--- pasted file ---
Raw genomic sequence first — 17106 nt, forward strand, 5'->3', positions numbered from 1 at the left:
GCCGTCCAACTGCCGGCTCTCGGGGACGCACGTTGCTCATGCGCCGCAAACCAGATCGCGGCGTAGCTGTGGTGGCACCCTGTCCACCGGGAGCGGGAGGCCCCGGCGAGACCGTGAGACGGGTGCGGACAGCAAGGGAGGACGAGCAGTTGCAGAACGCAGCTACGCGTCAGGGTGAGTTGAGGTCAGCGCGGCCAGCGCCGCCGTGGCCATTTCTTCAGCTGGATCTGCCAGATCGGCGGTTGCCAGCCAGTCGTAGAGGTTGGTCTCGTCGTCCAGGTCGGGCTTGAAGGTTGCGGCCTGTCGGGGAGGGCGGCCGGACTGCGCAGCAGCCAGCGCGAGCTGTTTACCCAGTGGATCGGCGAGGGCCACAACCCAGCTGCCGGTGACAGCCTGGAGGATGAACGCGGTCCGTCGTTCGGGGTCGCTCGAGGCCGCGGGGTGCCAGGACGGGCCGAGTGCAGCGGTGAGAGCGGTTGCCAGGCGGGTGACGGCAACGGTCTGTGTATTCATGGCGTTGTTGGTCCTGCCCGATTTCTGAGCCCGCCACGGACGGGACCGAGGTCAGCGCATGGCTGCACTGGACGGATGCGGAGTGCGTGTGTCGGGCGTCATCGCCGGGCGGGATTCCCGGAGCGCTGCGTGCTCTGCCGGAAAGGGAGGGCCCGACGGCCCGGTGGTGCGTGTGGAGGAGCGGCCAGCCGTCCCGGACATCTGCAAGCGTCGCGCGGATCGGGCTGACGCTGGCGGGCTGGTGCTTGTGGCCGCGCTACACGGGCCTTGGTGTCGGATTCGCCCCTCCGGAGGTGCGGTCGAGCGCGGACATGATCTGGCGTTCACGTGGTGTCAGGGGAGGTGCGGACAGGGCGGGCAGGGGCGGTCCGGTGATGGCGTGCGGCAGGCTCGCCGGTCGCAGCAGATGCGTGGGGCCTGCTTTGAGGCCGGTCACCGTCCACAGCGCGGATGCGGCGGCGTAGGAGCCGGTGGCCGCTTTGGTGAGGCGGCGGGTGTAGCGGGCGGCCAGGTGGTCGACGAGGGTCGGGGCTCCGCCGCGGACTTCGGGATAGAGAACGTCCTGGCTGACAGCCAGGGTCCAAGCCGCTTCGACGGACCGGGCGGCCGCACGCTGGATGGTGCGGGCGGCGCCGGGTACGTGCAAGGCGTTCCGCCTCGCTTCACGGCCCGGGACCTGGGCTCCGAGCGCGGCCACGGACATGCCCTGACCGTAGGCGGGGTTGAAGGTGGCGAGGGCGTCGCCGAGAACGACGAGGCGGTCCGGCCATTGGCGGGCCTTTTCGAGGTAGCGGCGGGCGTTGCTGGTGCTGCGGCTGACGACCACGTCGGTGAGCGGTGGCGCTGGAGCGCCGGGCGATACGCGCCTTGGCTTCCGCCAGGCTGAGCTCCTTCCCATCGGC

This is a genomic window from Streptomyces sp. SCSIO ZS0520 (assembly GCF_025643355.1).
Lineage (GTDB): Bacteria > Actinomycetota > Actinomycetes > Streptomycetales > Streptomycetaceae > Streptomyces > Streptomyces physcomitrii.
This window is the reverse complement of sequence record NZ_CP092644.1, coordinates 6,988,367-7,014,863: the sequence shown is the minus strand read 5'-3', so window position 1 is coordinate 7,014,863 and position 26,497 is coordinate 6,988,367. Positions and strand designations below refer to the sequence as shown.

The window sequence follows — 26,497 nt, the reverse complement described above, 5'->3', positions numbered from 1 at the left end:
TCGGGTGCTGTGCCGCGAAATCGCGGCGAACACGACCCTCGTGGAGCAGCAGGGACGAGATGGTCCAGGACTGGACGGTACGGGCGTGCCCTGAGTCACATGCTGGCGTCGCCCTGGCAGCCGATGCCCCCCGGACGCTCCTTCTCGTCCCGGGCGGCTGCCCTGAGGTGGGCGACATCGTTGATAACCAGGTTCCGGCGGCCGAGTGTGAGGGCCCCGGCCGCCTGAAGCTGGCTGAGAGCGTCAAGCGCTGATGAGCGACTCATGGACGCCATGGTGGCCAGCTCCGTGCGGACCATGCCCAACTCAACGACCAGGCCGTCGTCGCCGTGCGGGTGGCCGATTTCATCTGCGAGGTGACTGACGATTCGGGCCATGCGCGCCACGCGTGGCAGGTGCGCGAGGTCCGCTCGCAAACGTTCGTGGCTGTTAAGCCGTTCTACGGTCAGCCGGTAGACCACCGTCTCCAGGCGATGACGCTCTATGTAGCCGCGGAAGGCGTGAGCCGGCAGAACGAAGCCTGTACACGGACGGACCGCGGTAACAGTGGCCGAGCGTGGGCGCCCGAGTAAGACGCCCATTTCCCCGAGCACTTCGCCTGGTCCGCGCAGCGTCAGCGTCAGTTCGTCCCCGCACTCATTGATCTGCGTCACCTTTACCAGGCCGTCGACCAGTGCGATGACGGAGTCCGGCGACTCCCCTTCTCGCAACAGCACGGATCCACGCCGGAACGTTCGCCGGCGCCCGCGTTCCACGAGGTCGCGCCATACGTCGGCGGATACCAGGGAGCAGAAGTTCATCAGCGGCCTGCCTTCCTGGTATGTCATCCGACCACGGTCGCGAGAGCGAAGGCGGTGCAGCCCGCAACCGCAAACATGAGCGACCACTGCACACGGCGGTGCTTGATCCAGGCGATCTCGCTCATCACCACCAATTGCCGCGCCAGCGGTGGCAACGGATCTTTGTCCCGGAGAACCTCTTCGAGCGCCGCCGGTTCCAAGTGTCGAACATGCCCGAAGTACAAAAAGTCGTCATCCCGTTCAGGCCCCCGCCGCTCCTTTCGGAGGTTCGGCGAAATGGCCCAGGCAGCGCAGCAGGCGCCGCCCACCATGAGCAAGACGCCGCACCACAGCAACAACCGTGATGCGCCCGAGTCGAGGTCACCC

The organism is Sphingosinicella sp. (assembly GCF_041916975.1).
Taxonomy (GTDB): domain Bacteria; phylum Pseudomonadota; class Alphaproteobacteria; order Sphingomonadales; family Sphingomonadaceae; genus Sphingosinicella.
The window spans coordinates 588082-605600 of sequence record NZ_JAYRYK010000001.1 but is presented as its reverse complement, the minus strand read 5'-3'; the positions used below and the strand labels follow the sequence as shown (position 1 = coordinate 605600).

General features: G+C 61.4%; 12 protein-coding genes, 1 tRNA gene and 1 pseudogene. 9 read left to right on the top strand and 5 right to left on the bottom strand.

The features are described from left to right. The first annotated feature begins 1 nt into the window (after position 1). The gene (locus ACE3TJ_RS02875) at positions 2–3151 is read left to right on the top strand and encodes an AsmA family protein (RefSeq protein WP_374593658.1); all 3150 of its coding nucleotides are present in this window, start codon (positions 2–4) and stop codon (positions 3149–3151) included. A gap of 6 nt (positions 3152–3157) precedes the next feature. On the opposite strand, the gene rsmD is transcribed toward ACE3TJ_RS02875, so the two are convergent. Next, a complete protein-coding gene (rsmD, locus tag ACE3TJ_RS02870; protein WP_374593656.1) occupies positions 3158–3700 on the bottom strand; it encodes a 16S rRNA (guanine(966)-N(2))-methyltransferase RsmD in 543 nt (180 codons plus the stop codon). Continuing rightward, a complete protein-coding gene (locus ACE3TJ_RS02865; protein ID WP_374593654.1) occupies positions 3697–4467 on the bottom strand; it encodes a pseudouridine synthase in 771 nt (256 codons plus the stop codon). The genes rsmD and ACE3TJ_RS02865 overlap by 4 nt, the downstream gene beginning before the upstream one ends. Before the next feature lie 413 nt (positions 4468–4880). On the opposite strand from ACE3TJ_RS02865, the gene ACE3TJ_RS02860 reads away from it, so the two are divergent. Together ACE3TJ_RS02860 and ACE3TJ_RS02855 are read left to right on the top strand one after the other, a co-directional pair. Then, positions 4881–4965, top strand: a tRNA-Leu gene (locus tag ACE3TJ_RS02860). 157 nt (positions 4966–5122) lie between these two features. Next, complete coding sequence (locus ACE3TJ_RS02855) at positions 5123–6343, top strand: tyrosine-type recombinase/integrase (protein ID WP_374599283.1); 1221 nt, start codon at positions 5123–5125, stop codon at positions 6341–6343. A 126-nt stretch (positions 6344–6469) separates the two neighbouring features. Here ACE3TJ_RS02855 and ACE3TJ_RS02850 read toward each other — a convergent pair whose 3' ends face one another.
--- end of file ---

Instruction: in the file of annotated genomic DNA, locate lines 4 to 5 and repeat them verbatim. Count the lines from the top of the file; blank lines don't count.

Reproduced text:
Lineage (GTDB): Bacteria > Actinomycetota > Actinomycetes > Streptomycetales > Streptomycetaceae > Streptomyces > Streptomyces physcomitrii.
This window is the reverse complement of sequence record NZ_CP092644.1, coordinates 6,988,367-7,014,863: the sequence shown is the minus strand read 5'-3', so window position 1 is coordinate 7,014,863 and position 26,497 is coordinate 6,988,367. Positions and strand designations below refer to the sequence as shown.